I am a technical optimist. And I believe in the incentives of capitalism to make certain problems (emphasis on “certain”) inherently likely to find solutions in the free market. “There’s always money in the banana stand” school of thought, for my fellow Arrested Development fans.
This is why I think our currently fairly young data privacy legislation will mature. The never-ending cycle of legal challenge to our privacy practices or tools will slow down if not cease. We will have more clarity about data we can acquire with what tool under what circumstances. It won’t always be as murky and shifty as things are today. (See last week’s newsletter for the legislative angle.)
But this constant whiplash of course worries various corners of the data world — from analytics people, from data bosses who had a run-in with their legal department. This concern leads us to question whether we should drastically reconsider our practices: “Do we move to self-hosted analytics?” or “Do we completely flip our data acquisition to privacy by design?”
And there are several other connected angles to this big, big question: Should we really reassess how much data we’re gathering in the first place, and how we acquire and store it?
So, to be clear, these questions above: That’s not one newsletter, that’s a whole tome of research. And I’ll revisit some of these topics more specifically in the future, in particular privacy by design.
First things first: best practice to be “by the book”
Vox Media, come forward so I can bow at your respectful cookie drop. You are dropping almost nothing pre-consent (just a session identifier from your CMS, I believe). Even if I continue to navigate your site without accepting, you’re allowing me to navigate and still won’t drop any cookies.
You get my newly minted “Golden Cookie Award” (Street value: worthless) for following the law to the letter, but I am sad you have to give up tracking anything about my reading behaviour all that because I didn’t touch your consent banner. Still, “A+, fast shipping, would do business again” as they say on eBay.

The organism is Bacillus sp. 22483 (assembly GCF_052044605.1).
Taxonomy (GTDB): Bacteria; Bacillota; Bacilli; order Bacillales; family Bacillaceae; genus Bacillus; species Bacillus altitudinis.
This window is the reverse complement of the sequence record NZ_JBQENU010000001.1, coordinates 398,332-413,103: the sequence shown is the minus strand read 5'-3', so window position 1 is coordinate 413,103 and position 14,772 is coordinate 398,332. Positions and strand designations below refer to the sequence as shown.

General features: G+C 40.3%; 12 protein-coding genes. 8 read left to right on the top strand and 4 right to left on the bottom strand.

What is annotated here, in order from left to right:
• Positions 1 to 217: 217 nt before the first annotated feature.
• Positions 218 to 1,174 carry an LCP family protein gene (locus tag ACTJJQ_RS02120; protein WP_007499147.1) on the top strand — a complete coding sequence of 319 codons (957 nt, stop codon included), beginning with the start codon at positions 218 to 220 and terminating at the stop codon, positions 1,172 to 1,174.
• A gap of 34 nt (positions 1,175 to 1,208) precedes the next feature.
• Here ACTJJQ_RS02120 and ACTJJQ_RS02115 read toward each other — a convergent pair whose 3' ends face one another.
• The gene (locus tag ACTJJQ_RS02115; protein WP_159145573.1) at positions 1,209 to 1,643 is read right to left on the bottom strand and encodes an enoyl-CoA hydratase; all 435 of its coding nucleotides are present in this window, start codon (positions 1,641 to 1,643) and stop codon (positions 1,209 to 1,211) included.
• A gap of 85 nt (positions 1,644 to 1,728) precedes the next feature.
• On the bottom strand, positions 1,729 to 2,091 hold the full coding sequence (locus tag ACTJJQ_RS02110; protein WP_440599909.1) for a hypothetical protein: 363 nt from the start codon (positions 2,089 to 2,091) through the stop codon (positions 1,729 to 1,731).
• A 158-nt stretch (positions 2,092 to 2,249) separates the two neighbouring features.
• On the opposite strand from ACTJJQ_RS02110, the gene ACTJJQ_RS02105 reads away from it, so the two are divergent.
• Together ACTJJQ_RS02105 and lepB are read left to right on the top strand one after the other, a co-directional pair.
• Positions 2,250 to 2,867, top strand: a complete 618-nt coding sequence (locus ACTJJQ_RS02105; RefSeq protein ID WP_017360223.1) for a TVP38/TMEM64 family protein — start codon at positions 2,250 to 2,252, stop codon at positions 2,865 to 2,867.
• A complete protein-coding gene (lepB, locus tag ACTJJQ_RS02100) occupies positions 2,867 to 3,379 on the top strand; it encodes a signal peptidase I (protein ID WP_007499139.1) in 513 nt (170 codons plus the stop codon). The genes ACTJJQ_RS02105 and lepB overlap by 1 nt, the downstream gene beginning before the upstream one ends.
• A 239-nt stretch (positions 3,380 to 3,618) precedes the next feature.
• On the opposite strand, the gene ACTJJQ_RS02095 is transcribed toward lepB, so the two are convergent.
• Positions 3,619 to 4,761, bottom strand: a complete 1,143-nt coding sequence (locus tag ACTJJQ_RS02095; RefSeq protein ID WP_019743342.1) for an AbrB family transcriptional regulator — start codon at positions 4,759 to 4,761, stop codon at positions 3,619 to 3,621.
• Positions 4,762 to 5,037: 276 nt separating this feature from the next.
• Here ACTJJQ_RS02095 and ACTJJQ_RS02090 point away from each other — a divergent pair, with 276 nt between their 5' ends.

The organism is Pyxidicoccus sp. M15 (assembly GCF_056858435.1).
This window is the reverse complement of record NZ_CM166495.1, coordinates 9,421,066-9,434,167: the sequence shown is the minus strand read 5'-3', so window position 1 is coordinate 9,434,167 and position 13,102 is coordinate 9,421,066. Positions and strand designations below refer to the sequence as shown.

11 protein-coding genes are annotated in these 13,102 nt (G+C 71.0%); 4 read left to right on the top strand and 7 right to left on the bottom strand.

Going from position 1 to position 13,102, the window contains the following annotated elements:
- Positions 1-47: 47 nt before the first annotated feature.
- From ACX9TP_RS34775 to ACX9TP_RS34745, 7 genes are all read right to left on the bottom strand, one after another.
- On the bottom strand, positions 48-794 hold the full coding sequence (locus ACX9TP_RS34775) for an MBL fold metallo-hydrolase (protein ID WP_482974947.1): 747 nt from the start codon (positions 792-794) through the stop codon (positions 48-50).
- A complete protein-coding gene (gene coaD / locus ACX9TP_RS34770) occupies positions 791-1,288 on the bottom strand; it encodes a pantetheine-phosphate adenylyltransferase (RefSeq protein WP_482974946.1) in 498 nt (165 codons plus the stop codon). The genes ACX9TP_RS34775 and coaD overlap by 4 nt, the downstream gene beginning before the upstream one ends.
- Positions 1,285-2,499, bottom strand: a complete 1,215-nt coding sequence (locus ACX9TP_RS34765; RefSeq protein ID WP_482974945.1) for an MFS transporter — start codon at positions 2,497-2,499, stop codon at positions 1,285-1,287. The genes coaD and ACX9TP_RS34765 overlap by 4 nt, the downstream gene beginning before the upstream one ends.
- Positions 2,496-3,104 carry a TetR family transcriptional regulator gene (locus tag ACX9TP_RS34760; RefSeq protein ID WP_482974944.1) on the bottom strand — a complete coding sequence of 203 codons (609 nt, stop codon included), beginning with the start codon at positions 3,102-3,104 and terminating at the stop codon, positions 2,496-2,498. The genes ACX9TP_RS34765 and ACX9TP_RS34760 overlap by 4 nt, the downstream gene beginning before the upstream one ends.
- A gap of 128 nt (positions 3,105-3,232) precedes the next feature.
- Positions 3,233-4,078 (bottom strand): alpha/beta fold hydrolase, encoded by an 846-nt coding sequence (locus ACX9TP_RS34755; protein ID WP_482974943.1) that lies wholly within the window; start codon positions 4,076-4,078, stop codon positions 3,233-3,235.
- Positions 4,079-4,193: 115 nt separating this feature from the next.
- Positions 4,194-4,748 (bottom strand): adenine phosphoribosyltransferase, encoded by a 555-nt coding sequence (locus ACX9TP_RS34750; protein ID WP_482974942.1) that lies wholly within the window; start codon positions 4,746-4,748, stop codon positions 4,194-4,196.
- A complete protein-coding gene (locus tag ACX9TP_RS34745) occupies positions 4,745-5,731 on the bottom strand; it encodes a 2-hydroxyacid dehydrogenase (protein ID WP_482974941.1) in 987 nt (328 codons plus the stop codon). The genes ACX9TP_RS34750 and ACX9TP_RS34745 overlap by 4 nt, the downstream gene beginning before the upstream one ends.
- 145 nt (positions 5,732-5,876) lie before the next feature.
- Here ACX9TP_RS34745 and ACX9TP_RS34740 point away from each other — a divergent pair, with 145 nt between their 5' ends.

I am spotlighting Vox Media because they are not using a vendor to manage their cookies, and theirs is a consent banner not a CMP (content marketing platform). So, something simple. There are other good citizens out there, I see you.
By the book, with a little bit more
Le Monde, please accept my congratulations and a Golden Cookie Award. You also do it with a lil’ bit of something extra, for which I must commend you.
The reason I’m picking Le Monde is because I didn’t want to turn this into a CMP vendor endorsement, and I know Le Monde is using a homebrewed CMP. There are other smart publishers out there. I see you, too.
In a nutshell:
Pre-CMP, Le Monde is dropping a couple of anonymous IDs to have a “whole audience” view. Whether I accept their CMPs’ term or not, the publisher has a view of their unique visits.
If I accept the cookies, every cookie in the universe of cookies gets dropped.
If I refuse (there’s no “customise” on Lemonde.fr), a few additional session cookies get dropped, and a cookie I am pretty sure is used for reporting audience measurement to the French audience measurement alliance ACPM. This one carries very little inside so must fall under “legitimate interest.”
So what Le Monde does here, that’s it. That’s the best practice. And they are going one beyond — they are dropping a very skinny cookie to do some basic analytics. But note that Le Monde has opted to go the route of a cookie wall: You must accept cookies or buy a subscription to navigate the site (many articles on lemonde.fr require a premium subscription, but even to browse the homepage as a non-subscriber, you must either accept cookies or buy a subscription).
But say you have not opted for a cookie wall — you’re willing to allow your non-cookie-having users to browse around. Le Monde’s strategy can be useful to you, too.
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